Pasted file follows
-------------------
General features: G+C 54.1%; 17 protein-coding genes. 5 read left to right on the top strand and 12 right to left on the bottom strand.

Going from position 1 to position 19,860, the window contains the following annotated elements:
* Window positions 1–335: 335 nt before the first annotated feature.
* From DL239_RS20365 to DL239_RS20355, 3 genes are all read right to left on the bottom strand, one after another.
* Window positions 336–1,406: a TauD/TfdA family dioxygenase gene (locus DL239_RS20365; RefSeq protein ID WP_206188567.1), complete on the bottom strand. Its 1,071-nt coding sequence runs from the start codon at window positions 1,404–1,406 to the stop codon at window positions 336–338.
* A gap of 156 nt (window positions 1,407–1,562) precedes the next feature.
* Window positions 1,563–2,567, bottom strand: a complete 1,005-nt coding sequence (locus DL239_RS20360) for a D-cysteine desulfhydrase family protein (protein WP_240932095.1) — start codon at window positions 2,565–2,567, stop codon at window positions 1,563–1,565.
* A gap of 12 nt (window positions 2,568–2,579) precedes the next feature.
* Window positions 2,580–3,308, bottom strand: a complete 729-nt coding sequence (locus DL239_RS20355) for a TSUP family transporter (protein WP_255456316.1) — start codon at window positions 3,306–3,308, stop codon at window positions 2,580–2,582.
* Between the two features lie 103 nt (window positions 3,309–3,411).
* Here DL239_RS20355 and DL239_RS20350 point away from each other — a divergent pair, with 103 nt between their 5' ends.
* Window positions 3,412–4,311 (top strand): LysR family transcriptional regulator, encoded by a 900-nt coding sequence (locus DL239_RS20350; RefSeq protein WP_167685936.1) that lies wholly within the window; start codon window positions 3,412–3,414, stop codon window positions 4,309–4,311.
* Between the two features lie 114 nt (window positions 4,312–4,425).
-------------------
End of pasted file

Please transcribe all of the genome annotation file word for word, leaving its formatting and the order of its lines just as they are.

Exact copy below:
General features: G+C 54.1%; 17 protein-coding genes. 5 read left to right on the top strand and 12 right to left on the bottom strand.

Going from position 1 to position 19,860, the window contains the following annotated elements:
* Window positions 1–335: 335 nt before the first annotated feature.
* From DL239_RS20365 to DL239_RS20355, 3 genes are all read right to left on the bottom strand, one after another.
* Window positions 336–1,406: a TauD/TfdA family dioxygenase gene (locus DL239_RS20365; RefSeq protein ID WP_206188567.1), complete on the bottom strand. Its 1,071-nt coding sequence runs from the start codon at window positions 1,404–1,406 to the stop codon at window positions 336–338.
* A gap of 156 nt (window positions 1,407–1,562) precedes the next feature.
* Window positions 1,563–2,567, bottom strand: a complete 1,005-nt coding sequence (locus DL239_RS20360) for a D-cysteine desulfhydrase family protein (protein WP_240932095.1) — start codon at window positions 2,565–2,567, stop codon at window positions 1,563–1,565.
* A gap of 12 nt (window positions 2,568–2,579) precedes the next feature.
* Window positions 2,580–3,308, bottom strand: a complete 729-nt coding sequence (locus DL239_RS20355) for a TSUP family transporter (protein WP_255456316.1) — start codon at window positions 3,306–3,308, stop codon at window positions 2,580–2,582.
* Between the two features lie 103 nt (window positions 3,309–3,411).
* Here DL239_RS20355 and DL239_RS20350 point away from each other — a divergent pair, with 103 nt between their 5' ends.
* Window positions 3,412–4,311 (top strand): LysR family transcriptional regulator, encoded by a 900-nt coding sequence (locus DL239_RS20350; RefSeq protein WP_167685936.1) that lies wholly within the window; start codon window positions 3,412–3,414, stop codon window positions 4,309–4,311.
* Between the two features lie 114 nt (window positions 4,312–4,425).